Frida Kahlo: painter symbol of the feminist movement

Frida Kahlo

Although not seen until relatively recently, art history is replete with great women who had to fight a male-dominated society to gain a foothold as artists. They marked a before and after both in the history of art and in the social vision of equality between men and women.

If there is any famous painter in the history of the 20th century, it is undoubtedly Frida Kahlo (1907-1954). Born in Mexico, she is considered one of the main icons of Mexican art. We are going to see some curious things about his life.

His dedication to painting was marked by a fatal accident

She had polio when she was a child, which made one leg much thinner than the other. Due to this, he dedicated a large part of his free childhood time to sports, to try to improve his condition. Later, while studying in high school to become a doctor, he spent hours in an engraving and printing workshop, owned by a friend of his father’s. It was there that it was seen that he had a special talent for art, when drawing copies of engravings that came to the workshop. His greatest dedication to painting came after the fatal accident that marked his life: the bus in which he was traveling was hit by a tram, leaving his body truly destroyed in many parts. For this reason, he spent a large part of his life in bed and had to undergo some 32 operations. Before so long without being able to move, he devoted himself fully to painting.

His paintings, feminist symbols

Frida Self Portrait

If there is something in Frida’s paintings, it is a great sensitivity, reflecting the deep suffering she went through. His paintings are literally his life biography, highlighting cruelty, grief and reality. In most of them she paints herself, with typical Mexican indigenous clothing. It is considered a feminist symbol, since we see in the portraits a Frida openly and doing what she wants, something unusual in women of the time. It also reflects sexist violence in many paintings, serving as a complaint. In addition, he creates his own personal brand by refusing to pluck his eyebrows and mustache, as well as to drink beer.

It became a myth after appearing in the first color photographs

Frida was photographed by Hungarian photographer Nickolas Muray, one of the first to introduce color photography to the United States. Her peculiar physical appearance and her colorful dresses and beads, along with her great works, made Frida an icon, a symbol of Mexican culture.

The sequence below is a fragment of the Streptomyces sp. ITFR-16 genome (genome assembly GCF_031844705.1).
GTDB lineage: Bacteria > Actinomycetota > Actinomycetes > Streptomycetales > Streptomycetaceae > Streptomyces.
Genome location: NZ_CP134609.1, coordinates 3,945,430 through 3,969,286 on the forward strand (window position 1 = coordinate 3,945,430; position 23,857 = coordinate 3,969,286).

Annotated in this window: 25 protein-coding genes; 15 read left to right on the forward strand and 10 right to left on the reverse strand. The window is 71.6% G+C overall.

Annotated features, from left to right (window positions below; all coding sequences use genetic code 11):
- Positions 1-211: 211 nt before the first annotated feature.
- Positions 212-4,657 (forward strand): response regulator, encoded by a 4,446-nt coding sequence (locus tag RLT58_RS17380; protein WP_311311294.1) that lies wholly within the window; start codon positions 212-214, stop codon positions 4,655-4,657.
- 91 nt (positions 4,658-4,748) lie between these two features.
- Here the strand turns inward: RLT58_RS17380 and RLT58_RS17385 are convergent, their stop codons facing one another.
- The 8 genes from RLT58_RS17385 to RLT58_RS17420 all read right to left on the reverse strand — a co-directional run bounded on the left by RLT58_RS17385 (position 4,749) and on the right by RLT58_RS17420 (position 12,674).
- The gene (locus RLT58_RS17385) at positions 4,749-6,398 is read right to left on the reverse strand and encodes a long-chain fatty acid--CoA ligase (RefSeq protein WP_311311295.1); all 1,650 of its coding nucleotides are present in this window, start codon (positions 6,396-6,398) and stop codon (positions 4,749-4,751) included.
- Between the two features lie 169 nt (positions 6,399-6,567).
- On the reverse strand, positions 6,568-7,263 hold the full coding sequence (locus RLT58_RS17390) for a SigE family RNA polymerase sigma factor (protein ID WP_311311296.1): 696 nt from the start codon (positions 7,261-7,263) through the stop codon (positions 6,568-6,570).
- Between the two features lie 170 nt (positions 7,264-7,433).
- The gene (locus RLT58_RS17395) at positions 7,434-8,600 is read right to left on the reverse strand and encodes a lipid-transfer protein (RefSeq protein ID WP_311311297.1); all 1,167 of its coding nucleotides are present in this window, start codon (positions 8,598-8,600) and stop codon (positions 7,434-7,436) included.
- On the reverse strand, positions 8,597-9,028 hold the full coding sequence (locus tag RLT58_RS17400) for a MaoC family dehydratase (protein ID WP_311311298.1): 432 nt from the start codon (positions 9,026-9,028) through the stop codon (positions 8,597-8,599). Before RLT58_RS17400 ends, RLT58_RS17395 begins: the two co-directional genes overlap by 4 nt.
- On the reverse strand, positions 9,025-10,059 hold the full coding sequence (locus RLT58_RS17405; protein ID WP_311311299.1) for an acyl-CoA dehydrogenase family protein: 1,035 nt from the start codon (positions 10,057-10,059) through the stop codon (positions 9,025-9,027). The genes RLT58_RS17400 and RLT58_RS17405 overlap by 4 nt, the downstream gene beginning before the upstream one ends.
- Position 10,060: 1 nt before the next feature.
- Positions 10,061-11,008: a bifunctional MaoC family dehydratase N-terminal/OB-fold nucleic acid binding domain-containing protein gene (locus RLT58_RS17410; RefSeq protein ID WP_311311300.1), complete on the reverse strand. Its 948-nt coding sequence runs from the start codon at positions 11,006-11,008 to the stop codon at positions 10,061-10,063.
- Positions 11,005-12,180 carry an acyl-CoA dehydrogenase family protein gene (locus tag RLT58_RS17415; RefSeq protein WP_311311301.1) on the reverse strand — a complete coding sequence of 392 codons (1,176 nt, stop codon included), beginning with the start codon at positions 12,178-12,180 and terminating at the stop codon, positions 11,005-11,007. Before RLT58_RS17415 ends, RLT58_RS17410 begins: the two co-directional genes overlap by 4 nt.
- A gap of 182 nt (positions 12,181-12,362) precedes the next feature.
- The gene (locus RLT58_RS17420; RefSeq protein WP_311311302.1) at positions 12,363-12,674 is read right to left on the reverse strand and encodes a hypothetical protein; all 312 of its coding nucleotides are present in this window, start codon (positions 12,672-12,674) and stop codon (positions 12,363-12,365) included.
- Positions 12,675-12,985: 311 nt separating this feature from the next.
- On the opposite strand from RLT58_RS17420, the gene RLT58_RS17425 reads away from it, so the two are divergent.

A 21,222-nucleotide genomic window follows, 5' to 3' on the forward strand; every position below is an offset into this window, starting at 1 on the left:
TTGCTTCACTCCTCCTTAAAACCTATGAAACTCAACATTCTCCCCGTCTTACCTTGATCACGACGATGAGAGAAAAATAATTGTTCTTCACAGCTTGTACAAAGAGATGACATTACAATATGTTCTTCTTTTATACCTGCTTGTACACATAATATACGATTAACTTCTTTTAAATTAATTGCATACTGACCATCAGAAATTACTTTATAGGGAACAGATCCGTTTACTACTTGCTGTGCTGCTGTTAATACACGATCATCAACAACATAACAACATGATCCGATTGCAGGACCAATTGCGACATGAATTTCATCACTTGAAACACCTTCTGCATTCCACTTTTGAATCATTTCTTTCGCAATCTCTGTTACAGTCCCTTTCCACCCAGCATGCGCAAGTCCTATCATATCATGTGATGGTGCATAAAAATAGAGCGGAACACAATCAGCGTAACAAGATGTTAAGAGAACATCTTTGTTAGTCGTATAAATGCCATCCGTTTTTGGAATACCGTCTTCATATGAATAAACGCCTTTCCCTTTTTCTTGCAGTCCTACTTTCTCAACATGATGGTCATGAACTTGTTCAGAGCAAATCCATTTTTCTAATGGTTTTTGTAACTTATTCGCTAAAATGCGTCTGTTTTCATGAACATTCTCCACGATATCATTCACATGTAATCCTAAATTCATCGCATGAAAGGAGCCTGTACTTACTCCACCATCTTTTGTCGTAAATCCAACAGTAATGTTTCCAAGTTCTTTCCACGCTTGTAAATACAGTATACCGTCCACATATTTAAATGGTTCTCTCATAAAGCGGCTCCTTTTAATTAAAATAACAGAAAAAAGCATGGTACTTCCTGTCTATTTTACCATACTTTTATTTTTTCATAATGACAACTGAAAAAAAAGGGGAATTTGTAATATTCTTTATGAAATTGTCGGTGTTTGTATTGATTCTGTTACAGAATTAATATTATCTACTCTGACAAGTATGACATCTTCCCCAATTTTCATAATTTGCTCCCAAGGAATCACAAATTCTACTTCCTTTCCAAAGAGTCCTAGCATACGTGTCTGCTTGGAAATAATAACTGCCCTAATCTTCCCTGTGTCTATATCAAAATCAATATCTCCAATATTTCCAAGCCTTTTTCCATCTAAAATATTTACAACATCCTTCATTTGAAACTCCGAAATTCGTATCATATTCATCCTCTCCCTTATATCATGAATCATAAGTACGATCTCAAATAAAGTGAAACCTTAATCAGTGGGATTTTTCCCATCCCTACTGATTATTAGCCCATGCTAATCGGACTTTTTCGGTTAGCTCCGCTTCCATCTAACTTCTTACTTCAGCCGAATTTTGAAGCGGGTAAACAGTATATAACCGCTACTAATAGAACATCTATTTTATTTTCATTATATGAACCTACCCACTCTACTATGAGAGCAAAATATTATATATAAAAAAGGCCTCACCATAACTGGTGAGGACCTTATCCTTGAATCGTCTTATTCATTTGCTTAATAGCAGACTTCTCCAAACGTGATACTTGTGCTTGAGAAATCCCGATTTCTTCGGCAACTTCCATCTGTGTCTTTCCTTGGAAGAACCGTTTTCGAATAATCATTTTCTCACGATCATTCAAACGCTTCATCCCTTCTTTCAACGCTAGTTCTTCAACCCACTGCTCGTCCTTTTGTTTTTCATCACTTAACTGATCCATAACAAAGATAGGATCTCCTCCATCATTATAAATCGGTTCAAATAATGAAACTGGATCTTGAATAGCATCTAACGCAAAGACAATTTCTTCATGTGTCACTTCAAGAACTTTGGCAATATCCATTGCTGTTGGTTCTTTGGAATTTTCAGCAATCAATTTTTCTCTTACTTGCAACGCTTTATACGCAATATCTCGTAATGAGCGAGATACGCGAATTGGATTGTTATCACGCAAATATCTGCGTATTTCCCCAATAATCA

She did not consider him to do surreal works

Surrealism Frida

Surrealism reflects that dream that becomes reality and is free from any conscious association (we have Dalí as the best example). Expressionism is characterized precisely by the great expressiveness of the paintings (such as those by Van Gogh that we saw in this previous post). Frida Kahlo’s paintings are considered surreal with a point of expressionism. Works full of metaphors and elements of folklore and popular art from his country (these are elements of very vibrant colors), as well as self-portraits. It shows many fantastic images mixed with the degradation that her body suffered after the accident, which makes us know how the artist feels when she sees herself, when associating these surreal images. Although she herself said that her works were not surreal, but rather reflected the cruel reality.

She has created a lot of merchandising of herself

Few are the artists who have generated such a quantity of commercial products as Frida Kahlo. All kinds of products for the home and stationery, clothing and a long etcetera. And it is that Frida continues to be an icon of the feminist struggle today.

Frida has been and continues to be a great model of strength for anyone who has gone through bad times.

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